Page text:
Typically, self-driving cars rely on a combination of cameras and other sensors to “view and confirm” their location on the road. But what if road signs are covered with heavy snow? To this end, the Massachusetts Institute of Technology has developed a system that allows cars to see snow-covered roads.
The system uses the experimental geodesic radar positioning (LGPR) technology to create a digital fingerprint underground to locate vehicles equipped with TerraVision by sending radio waves to the ground. Because the waves can penetrate three meters underground, they reflect rocks, roots, soil and pipes.
The reflected signal sits used to build a 3D map of the underground condition. Stitching together these images creates a complete 3D fingerprint that any vehicle equipped with LGPR technology can use to determine its location. In addition, the creation of complete maps, both above and below ground, increases the likelihood that self-driving cars can be positioned and navigated under any conditions.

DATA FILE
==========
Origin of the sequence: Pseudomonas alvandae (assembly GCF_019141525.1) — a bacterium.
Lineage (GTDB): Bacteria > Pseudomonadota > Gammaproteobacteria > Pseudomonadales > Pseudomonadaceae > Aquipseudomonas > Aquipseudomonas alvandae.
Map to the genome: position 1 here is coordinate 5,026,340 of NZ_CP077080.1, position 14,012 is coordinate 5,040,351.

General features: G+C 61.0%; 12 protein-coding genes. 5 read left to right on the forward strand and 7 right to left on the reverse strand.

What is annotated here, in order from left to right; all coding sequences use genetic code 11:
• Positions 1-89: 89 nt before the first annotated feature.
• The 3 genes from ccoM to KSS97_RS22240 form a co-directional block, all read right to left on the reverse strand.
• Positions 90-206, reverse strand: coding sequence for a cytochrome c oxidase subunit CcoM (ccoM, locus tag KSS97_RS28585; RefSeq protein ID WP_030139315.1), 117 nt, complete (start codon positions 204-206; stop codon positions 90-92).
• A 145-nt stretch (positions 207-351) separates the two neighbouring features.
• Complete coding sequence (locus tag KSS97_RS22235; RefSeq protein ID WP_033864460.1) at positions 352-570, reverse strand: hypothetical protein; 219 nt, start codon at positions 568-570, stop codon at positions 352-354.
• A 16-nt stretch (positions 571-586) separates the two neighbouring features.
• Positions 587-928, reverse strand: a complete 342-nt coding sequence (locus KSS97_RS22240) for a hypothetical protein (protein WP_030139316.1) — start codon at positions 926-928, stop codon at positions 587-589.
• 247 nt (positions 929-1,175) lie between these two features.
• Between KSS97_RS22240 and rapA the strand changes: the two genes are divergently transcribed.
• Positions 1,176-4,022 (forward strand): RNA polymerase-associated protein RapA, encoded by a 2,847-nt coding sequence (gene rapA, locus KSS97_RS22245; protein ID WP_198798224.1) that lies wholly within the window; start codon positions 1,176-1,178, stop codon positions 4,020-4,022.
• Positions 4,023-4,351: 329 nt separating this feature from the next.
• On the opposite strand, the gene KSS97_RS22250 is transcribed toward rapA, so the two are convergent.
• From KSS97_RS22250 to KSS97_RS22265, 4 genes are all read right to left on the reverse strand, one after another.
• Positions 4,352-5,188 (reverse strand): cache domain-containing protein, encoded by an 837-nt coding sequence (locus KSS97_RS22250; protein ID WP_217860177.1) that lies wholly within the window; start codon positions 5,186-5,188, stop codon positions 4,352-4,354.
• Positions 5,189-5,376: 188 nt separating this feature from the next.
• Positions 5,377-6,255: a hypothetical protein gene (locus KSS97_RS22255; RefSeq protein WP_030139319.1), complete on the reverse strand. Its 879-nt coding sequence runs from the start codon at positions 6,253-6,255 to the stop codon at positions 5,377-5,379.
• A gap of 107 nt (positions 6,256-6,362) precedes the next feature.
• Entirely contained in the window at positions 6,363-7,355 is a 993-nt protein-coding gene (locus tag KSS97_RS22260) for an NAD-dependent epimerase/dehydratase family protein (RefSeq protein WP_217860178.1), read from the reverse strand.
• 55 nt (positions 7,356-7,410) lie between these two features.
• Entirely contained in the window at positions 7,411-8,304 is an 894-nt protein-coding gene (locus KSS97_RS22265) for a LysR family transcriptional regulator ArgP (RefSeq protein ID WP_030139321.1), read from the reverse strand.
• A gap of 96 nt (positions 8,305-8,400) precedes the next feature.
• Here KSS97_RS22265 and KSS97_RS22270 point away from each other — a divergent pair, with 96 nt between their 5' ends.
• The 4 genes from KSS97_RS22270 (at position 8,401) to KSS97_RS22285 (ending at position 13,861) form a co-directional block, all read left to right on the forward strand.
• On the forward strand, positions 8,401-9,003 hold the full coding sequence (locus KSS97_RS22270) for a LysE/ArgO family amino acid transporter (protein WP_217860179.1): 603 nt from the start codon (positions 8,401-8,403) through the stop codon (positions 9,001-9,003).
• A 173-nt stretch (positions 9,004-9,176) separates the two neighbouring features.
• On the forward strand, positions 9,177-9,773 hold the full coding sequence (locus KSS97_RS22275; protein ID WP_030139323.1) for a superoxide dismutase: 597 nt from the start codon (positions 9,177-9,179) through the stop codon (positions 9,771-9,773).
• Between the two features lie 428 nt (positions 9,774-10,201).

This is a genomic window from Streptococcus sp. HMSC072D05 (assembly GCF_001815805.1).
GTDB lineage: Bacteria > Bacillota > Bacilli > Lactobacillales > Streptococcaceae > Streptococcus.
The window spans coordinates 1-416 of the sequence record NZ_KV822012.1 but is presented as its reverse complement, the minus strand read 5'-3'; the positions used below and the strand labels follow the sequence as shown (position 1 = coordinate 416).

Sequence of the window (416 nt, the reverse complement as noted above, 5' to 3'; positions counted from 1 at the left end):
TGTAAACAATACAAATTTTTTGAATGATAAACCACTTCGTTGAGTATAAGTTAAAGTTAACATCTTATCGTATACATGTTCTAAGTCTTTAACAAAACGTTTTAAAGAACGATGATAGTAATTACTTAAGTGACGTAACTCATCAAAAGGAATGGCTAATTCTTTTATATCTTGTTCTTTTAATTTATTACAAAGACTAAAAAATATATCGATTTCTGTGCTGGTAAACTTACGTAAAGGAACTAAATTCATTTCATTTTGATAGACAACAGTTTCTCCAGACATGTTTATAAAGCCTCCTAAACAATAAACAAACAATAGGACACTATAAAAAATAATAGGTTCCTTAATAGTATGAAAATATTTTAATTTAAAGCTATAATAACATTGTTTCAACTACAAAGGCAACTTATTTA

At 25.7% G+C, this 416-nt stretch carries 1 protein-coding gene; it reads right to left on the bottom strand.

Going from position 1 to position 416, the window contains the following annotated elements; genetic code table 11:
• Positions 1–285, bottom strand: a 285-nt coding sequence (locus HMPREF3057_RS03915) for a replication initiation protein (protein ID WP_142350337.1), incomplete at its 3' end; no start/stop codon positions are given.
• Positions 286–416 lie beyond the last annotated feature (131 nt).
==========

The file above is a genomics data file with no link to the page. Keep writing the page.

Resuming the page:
In the closed route test, the MIT team was able to pinpoint the snow-covered road signs, with a margin of error of only about 1 inch (25 mm). Although the setting has so far been tested only at low speeds on rural roads, the researchers believe it should also be used at high speeds on highways. However, it is not intended to replace existing vision sensors in cars, but to enhance existing sensors.
The paper on the study, led by Professor Daniela Russ and PhD student Teddy Ort, will be published later this month in the journal IEEE Robotics and Automation Letters.
Source: MIT Computer Science and Intelligence Artificial Lab (CSAIL)